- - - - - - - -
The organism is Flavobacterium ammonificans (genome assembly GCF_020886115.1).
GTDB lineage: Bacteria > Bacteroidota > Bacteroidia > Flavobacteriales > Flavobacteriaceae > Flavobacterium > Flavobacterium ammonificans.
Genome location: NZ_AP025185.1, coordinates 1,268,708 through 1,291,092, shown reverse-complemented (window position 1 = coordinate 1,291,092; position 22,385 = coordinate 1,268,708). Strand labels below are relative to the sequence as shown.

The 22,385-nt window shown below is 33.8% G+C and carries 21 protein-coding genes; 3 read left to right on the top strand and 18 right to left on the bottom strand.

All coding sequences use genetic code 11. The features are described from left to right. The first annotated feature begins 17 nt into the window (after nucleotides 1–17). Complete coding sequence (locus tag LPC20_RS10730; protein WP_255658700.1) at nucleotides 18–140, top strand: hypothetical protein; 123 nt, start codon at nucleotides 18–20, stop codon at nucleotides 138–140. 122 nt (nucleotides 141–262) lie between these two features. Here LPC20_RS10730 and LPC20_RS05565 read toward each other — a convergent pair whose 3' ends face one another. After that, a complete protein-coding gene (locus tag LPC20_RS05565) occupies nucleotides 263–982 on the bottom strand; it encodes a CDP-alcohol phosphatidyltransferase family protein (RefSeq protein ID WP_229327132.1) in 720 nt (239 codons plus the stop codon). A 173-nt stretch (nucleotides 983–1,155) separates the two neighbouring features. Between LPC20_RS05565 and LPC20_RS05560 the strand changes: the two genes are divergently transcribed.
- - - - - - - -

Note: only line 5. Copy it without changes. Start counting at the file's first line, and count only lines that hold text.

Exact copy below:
All coding sequences use genetic code 11. The features are described from left to right. The first annotated feature begins 17 nt into the window (after nucleotides 1–17). Complete coding sequence (locus tag LPC20_RS10730; protein WP_255658700.1) at nucleotides 18–140, top strand: hypothetical protein; 123 nt, start codon at nucleotides 18–20, stop codon at nucleotides 138–140. 122 nt (nucleotides 141–262) lie between these two features. Here LPC20_RS10730 and LPC20_RS05565 read toward each other — a convergent pair whose 3' ends face one another. After that, a complete protein-coding gene (locus tag LPC20_RS05565) occupies nucleotides 263–982 on the bottom strand; it encodes a CDP-alcohol phosphatidyltransferase family protein (RefSeq protein ID WP_229327132.1) in 720 nt (239 codons plus the stop codon). A 173-nt stretch (nucleotides 983–1,155) separates the two neighbouring features. Between LPC20_RS05565 and LPC20_RS05560 the strand changes: the two genes are divergently transcribed.